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Release management: Software testing in production

When asked about testing during production, most people might initially recommend against it. However, upon closer examination, expert Pete Walen offers some insights into situations where testing may be helpful in production.

Should any testing take place in production?

 

I love this question. It is one that I find challenges many people's presumptions, not by asking if testing does happen in production, but around the propriety of testing in production. After thinking about this a moment, I kind of wish we were having this chat over a coffee or tea at a conference somewhere. As we are not, I will look at why this happens and see if this applies to your specific context. 

 

Most textbooks and software certification and standards programs will tell you that software should be "completely tested" before it is moved to production. Some manager types will tell people that the software must be "defect free." These two things would, by definition, tell us that the likelihood of finding a defect is something approaching zero. Frankly, I don't know how either of those things can happen in reality. 

 

In some situations it is possible to test every range of potential values in a given operation. However, this is not normally the case. To do so, you'd need to have a complete list of valid and invalid data elements in all parts of a system. For some controlled situations, for example floating point operations on a specific memory address, these values can be calculated and verified. However, carrying this into a full system is impossible. With this alone, we know that "complete" testing is impossible.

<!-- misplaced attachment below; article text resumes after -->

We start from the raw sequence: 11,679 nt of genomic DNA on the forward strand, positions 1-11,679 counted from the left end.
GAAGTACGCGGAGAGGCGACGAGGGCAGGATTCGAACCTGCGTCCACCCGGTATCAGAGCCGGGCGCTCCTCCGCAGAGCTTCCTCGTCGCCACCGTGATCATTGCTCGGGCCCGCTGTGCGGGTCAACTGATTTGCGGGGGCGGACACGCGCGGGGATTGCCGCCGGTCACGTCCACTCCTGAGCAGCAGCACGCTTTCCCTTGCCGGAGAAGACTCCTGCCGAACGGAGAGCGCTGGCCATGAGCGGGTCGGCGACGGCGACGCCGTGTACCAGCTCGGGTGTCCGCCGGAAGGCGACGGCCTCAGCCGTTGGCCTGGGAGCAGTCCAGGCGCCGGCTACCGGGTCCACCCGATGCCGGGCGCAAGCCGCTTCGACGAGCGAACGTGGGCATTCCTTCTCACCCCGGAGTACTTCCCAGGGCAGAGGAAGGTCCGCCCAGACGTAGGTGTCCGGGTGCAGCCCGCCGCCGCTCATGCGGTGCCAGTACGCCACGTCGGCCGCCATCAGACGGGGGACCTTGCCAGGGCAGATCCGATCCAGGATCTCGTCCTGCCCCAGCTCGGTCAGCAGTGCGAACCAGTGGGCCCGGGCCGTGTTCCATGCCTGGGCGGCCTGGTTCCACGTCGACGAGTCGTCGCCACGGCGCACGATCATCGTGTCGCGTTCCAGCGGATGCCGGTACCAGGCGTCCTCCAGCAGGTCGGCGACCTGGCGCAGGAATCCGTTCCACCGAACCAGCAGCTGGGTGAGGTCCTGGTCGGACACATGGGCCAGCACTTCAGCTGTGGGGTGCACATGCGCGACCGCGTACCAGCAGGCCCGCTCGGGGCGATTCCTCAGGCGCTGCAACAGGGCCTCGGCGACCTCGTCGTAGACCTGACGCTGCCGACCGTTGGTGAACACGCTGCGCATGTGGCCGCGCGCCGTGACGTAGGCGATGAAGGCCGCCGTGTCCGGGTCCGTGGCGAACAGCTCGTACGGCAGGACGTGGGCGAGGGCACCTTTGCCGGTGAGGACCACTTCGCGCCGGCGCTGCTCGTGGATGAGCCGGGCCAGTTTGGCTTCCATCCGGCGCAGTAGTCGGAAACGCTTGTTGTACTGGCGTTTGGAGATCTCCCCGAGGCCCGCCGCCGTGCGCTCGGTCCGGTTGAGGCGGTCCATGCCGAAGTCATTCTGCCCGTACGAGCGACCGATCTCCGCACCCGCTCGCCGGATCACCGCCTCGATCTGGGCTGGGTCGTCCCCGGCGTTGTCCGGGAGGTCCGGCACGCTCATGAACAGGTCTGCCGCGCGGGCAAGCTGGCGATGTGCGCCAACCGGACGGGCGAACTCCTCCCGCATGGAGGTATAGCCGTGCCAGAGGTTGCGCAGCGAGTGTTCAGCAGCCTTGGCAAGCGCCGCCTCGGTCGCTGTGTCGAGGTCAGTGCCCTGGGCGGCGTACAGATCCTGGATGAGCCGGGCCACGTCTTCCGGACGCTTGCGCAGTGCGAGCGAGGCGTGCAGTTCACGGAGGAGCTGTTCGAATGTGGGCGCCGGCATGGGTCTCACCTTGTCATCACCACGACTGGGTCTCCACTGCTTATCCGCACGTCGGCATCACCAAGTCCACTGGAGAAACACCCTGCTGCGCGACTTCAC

In those cases where the direct costs of continuing testing outweigh the benefit of testing in a controlled environment, sometimes software will be released in a limited form. This may be done as a "beta" program for commercial software or as a "pilot" or "Proof of Concept" program for in-house or specialized software. Now, in fairness, most people would not consider that "testing" or "production." However, it strikes me that when that decision is made, the distinction between "beta" or "testing in production" sometimes blurs. 

 

Of course, each organization's practices and tolerance for risk will vary. Systems that are life-critical, for example, medical devices or navigation and traffic control systems, will have far lower tolerance for risk than other systems. 

 

So, in short, Should any testing take place in production?  Most people will tell you "No." I suspect it happens far more than some will let on. I agree that it should not happen as a general rule. However, if there is no compelling reason for you not to do so in your situation, your context, and if there is no compelling business reason not to do so, you may find reasons why you should.

 

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